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J Dent. 2001 Jul;29(5):371-6.

In vitro remineralisation of eroded enamel lesions by saliva.

Author information

1
Cariology Group, Department of Clinical Dental Sciences, Edwards Building, School of Dentistry, Daulby Street, Liverpool L69 3GN, UK. benchi@liv.ac.uk

Abstract

OBJECTIVES:

It is speculated that saliva, with its mineral content, may possess a reparative effect on an early erosion which is characterised by softened surface and slight subsurface demineralisation in addition to a crater. This study aimed to determine the possible remineralisation of early enamel erosion by saliva.

METHODS:

Eroded lesions were produced in bovine incisors by 1-h immersion in orange juice. Control sections and three experimental slabs were produced from each tooth. The three slabs were assigned randomly to one of three remineralising agents: clarified natural saliva (NS), artificial saliva (AS) and remineralising solution (RS). All solutions had a pH of 7.2, a fluoride concentration of 0.022 ppm, and were changed daily. NS was collected daily from the same individual at the same time of day. The specimens were exposed to their respective remineralising agents for 28 days. Using microradiography and image analysis, the mineral loss (Delta z) and lesion depth (ld) were quantified in sections cut from the control and experimental slabs.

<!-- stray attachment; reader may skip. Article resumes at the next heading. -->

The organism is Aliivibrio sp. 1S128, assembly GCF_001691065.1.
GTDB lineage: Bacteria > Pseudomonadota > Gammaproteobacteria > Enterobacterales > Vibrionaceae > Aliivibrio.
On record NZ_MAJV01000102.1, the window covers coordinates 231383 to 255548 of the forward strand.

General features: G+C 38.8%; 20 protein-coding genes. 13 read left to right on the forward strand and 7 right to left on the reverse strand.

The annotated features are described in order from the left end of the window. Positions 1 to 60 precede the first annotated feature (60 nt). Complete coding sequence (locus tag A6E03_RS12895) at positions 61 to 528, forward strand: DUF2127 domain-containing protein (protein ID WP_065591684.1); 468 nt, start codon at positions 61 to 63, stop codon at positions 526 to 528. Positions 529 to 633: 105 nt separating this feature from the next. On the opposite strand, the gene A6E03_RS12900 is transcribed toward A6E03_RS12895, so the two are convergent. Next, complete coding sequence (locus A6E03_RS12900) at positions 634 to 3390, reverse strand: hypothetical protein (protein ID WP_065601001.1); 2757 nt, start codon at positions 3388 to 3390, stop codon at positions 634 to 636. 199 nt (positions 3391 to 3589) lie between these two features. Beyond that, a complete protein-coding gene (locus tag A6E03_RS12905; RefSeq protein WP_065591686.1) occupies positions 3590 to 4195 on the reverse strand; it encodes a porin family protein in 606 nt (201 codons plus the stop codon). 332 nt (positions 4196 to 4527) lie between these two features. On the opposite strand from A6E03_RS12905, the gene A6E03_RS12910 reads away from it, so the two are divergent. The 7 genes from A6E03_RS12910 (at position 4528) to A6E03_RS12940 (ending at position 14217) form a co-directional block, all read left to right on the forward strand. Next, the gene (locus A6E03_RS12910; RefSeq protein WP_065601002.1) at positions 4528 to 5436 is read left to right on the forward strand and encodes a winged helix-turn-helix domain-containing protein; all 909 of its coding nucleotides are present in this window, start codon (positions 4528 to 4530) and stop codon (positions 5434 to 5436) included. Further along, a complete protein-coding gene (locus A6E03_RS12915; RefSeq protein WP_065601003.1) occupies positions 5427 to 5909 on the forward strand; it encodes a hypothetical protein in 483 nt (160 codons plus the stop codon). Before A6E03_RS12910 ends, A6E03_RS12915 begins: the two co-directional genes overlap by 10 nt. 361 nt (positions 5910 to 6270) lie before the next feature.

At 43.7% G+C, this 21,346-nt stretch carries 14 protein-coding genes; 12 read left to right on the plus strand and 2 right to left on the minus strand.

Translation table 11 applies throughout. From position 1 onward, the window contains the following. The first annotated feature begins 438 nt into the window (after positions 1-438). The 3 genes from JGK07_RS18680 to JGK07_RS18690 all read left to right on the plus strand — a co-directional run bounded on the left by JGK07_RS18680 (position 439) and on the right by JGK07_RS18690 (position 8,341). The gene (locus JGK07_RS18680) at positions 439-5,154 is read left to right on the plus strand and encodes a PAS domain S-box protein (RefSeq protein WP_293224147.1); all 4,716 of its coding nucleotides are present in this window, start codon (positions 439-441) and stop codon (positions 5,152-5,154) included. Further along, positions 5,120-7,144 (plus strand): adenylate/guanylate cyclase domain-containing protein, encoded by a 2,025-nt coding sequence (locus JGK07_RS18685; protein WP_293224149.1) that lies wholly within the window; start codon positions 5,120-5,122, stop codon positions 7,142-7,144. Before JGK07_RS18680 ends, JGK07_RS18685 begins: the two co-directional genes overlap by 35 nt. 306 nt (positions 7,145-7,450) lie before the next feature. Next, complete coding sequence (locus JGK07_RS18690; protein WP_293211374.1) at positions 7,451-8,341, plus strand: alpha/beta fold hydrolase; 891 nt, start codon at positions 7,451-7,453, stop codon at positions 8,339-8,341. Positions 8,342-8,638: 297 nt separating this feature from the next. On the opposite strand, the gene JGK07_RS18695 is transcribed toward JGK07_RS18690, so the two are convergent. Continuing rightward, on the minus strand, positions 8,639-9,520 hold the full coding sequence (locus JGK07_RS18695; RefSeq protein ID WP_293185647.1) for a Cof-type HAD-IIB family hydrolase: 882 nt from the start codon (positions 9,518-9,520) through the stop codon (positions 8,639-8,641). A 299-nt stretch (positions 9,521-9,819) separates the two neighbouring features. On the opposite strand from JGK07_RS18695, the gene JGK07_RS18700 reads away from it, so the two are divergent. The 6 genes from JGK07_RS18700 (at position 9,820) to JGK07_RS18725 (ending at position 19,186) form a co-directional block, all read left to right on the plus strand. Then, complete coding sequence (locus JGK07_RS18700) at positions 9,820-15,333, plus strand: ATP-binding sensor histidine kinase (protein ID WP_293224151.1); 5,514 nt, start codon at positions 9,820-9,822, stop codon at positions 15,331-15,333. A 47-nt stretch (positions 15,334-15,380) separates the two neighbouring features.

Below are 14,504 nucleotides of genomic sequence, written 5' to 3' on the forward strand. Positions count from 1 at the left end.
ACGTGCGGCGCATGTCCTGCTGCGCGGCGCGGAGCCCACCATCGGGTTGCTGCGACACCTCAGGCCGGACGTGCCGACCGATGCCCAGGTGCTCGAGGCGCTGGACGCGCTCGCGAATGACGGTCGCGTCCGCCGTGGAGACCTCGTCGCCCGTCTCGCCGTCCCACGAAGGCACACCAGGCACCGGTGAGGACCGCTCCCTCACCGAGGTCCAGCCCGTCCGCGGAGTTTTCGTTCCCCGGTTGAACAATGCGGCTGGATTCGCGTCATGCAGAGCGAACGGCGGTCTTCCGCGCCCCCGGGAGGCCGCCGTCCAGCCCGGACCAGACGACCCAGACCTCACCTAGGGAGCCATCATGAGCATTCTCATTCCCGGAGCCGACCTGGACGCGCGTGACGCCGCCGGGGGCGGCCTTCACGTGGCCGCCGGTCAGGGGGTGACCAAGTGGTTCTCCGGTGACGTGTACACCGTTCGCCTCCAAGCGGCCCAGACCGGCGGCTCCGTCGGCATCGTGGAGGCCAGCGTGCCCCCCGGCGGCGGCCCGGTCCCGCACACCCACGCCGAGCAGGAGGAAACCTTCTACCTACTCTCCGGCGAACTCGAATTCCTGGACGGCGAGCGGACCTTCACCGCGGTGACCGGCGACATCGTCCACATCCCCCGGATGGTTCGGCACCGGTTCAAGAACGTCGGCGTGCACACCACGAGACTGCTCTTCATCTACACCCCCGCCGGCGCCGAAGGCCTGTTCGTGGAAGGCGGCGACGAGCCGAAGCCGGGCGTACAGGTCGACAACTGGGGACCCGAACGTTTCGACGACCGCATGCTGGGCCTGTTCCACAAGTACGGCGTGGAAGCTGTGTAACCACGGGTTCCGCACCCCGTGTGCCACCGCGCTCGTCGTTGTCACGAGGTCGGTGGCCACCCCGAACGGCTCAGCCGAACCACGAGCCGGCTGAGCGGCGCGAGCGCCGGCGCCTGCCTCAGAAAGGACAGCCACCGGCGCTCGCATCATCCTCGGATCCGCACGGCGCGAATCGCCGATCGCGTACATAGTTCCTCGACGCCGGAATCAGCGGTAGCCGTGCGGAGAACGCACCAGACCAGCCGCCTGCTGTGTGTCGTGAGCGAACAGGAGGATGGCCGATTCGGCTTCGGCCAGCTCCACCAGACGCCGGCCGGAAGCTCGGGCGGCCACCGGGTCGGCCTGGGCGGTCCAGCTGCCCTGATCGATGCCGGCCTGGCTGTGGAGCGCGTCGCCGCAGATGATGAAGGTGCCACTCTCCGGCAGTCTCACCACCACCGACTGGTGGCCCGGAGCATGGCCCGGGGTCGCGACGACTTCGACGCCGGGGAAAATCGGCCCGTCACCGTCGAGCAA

RESULTS:

A significant (p<0.001) amount of mineral was gained following exposure to each remineralising agent. Significantly less Delta z and ld were observed for the experimental groups compared with the control group (p<0.001; paired t-test). This effect was greatest with RS and least with AS. Inter-group comparison (Duncan multiple tests) showed no significant difference in Delta z among the experimental groups, however ld was significantly higher for AS (p<0.001) compared with RS and NS, and no difference was observed between RS and NS.

CONCLUSION:

Saliva as well as remineralising solutions can remineralise early enamel erosion.

PMID:
11472810
[Indexed for MEDLINE]

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